Leafs hire Wickenheiser as assistant director of player development: 'She can connect with our players'

Canadian hockey icon and women's hockey legend Hayley Wickenheiser has joined the Toronto Maple Leafs as assistant director of player development. Wickenheiser, 40, previously joined the Maple Leafs as guest coach during development camp in June.
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Hayley Wickenheiser has accomplished just about everything she could possibly accomplish in the women’s game. Her resume includes seven World Championship gold medals, four Olympic golds, a CWHL championship, induction into the Order of Canada and she’s a surefire Hall of Famer. And while it appeared that her time in the game was set to come to a close when she announced the end of her on-ice career in January 2017, the 40-year-old is heading right back to the ice, where she’s set to use her considerable talent to develop the next generation in the men’s game.

On Thursday, as part of a string of front-office moves, the Toronto Maple Leafs announced that Wickenheiser has been named the organization’s assistant director of player development, which will be her first full-time foray into the coaching realm. In the new post, Wickenheiser will work under newly promoted senior director of player development Scott Pellerin and recently retired NHL rearguard Stephane Robidas, who was elevated to Pellerin’s old post as director of player development.

In landing with the Maple Leafs, Wickenheiser steps into the highest-ranking front-office role of any woman involved at the NHL level. While other teams such as the Ottawa Senators (Shelley Kettles) and Colorado Avalanche (Tracy Tutton) have women working in on-ice development as skating coaches — add the Maple Leafs to that list as well, as longtime skating coach Barb Underhill works as Toronto’s skating development consultant — Wickenheiser is the only woman in an overarching development position.

And as remarkable and groundbreaking as Thursday’s announcement might be, Wickenheiser’s hiring isn’t exactly one that came out of left field. In June, Wickenheiser was invited to and participated in the Maple Leafs’ development camp as a guest coach, after which she said she was open to further opportunities with Toronto, adding that she would be love to stay involved with the game.

"The biggest reason I was intrigued about this role is that [Maple Leafs general manager Kyle Dubas] was interested in me, not just to hire a woman but to hire someone who could do the job," Wickenheiser said, via NHL.com. "I feel pretty confident in my abilities to be in this role, and that I belong and can handle myself with anyone. For me, it's that I have a job to do. I have a role to take on to help the Leafs try to win and that's how I'm approaching it, no different than I did when I was a player.”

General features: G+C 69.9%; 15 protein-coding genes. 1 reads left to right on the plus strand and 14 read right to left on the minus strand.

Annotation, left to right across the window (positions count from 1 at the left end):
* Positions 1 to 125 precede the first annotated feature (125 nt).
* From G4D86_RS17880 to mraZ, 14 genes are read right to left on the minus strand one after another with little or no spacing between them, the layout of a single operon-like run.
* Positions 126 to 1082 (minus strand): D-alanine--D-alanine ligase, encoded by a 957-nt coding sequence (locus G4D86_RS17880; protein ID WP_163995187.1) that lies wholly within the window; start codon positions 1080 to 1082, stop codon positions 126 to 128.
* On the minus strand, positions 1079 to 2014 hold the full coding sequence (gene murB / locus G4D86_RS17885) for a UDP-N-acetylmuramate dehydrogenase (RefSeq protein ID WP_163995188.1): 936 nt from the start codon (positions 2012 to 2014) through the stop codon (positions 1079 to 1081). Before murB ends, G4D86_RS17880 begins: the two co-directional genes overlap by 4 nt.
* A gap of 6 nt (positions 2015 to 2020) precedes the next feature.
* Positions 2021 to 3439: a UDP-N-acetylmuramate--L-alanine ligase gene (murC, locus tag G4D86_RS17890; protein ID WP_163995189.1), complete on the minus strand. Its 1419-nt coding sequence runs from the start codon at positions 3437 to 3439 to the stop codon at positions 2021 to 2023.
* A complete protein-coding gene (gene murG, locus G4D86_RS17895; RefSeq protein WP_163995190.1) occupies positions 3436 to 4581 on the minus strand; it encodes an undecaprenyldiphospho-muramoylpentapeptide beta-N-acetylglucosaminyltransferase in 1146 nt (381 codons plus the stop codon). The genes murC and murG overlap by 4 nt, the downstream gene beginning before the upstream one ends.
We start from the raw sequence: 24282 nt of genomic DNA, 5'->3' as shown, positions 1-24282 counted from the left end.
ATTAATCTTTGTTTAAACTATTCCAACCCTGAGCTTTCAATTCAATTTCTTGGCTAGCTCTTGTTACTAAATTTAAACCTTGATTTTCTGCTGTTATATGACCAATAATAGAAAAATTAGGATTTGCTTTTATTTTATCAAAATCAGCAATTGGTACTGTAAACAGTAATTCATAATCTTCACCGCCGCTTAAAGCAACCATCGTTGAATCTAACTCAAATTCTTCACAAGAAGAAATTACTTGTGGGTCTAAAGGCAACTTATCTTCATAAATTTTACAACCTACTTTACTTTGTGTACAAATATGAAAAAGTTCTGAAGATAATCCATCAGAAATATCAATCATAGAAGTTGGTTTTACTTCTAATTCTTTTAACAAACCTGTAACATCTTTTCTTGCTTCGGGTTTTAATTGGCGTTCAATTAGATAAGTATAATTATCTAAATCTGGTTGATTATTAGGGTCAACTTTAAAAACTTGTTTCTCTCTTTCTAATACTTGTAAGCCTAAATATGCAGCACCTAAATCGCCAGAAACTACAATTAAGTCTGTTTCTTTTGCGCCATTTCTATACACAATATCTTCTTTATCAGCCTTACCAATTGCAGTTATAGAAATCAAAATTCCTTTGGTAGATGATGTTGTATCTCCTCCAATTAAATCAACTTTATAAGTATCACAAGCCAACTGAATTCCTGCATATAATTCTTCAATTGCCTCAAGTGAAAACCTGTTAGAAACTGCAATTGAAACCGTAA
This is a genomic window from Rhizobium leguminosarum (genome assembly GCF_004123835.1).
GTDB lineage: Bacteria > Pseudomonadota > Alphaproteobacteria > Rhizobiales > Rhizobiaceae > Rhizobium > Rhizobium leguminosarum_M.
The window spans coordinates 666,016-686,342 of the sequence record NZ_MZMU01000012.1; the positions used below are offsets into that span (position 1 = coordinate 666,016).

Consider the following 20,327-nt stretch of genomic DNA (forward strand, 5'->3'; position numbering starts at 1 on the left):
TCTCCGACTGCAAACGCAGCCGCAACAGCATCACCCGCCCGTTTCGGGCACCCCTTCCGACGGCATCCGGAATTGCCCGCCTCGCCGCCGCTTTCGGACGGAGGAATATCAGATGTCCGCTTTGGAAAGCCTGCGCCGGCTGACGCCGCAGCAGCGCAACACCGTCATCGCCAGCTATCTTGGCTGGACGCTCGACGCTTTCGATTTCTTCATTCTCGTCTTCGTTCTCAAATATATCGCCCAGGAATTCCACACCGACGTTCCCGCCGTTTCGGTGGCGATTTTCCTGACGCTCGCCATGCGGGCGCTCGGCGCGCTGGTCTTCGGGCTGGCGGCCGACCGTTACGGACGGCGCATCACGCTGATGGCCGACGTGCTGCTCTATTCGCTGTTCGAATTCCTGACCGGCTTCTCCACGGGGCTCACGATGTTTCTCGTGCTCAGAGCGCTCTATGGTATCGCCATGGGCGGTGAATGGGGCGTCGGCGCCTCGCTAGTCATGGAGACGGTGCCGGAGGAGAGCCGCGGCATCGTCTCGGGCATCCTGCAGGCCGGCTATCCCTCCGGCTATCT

Among the reasons Dubas cited for being interested in Wickenheiser are her expertise and experiences being an elite player at every level she’s played. “I just thought the way she thinks about hockey and life could be a massive benefit to our player development program and our program in general,” Dubas said, via NHL.com. “She has a greater ability in that she was one of the great players to ever play the game. She can connect with our players on that level as well because that's unique experience that she can bring."

Of course, this isn’t altogether Wickenheiser’s first foray into the men’s game. Long recognized as one of the most talented women’s players ever, a claim she can back up as the top scorer in Olympic and World Championship history, Wickenheiser made the jump to the Finnish League’s third tier, Suomi-sarja, and later helped HC Salamat earn promotion to the country’s second division, Mestis, with a one-goal, five-point performance in the qualification round. All told, Wickenheiser played 33 games in Finland, and later went on to skate in 22 games in Sweden’s Div. I during the 2008-09 campaign.

The question going forward will be how high up the ranks Wickenheiser can move, be it with the Maple Leafs or another NHL organization. Could she move up through the player development ranks? Is a role in hockey operations possible? How about coaching? Or could Wickenheiser enter the team-building realm as either a GM or assistant GM? While there’s not many women who have risen the ranks in such a way, Wickenheiser wouldn’t be the first woman to accomplish the latter. As an expansion franchise, the Mighty Ducks of Anaheim hired Angela Gorgone as the team’s scouting coordinator and she later rose to become the team’s assistant GM in 1996-97. She spent one season in the role before moving on to become the Nashville Predators’ director of hockey administration, a position she left in 1999.

In addition to Wickenheiser, Noelle Needham, who last played for the NCAA’s Minnesota State University - Mankato Mavericks in 2006-07 and has spent the past several years as one of the guiding forces behind Legend Hockey in Sioux Falls, S.D., has also been added to the organization as an amateur scout. Needham becomes one of the first women to step into a pure scouting role at the NHL level since the San Jose Sharks made Deborah Wright the NHL’s first female scout ahead of the 1992-93 season. Wright spent only one season with the Sharks.



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